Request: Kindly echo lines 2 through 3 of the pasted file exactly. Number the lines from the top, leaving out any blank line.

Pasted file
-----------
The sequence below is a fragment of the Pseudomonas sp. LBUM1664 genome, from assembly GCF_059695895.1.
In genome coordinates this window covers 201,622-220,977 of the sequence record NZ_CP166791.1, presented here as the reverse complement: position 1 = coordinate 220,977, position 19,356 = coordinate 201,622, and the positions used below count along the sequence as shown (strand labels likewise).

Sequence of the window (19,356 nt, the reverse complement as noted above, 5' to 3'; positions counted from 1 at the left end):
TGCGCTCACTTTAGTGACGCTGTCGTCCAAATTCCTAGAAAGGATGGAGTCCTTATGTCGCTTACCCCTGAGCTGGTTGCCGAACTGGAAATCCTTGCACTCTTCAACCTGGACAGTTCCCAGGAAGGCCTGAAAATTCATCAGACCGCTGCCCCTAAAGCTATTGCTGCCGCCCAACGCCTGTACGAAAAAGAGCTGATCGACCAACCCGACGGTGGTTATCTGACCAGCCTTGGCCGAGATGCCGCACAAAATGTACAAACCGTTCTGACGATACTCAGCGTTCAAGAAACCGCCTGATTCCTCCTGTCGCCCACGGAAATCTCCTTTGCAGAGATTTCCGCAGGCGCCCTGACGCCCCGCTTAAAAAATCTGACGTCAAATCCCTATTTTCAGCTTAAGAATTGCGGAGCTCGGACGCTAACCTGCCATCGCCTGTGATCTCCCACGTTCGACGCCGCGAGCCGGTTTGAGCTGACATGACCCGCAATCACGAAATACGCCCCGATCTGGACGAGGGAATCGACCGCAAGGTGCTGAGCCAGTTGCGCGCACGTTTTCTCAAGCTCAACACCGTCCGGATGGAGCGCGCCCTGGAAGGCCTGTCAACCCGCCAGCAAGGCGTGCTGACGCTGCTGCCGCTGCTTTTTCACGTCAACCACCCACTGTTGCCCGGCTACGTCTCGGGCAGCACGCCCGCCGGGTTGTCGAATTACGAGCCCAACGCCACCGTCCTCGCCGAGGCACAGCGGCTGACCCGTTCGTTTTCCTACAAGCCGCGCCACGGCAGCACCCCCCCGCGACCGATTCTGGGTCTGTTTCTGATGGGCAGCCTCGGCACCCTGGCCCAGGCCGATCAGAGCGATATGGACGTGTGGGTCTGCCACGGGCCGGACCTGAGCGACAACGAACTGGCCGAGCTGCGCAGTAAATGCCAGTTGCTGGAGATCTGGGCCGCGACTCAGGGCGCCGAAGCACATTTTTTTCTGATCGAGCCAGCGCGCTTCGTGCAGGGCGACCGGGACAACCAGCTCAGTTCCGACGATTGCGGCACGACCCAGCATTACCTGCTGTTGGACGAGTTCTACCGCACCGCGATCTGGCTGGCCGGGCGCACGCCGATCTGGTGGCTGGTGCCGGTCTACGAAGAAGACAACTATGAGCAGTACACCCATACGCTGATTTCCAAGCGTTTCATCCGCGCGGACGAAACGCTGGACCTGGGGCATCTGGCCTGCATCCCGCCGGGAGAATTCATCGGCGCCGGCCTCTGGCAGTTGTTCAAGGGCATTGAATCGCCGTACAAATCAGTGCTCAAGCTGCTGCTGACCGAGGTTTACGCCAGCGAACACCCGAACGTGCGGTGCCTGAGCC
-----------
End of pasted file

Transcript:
In genome coordinates this window covers 201,622-220,977 of the sequence record NZ_CP166791.1, presented here as the reverse complement: position 1 = coordinate 220,977, position 19,356 = coordinate 201,622, and the positions used below count along the sequence as shown (strand labels likewise).

Sequence of the window (19,356 nt, the reverse complement as noted above, 5' to 3'; positions counted from 1 at the left end):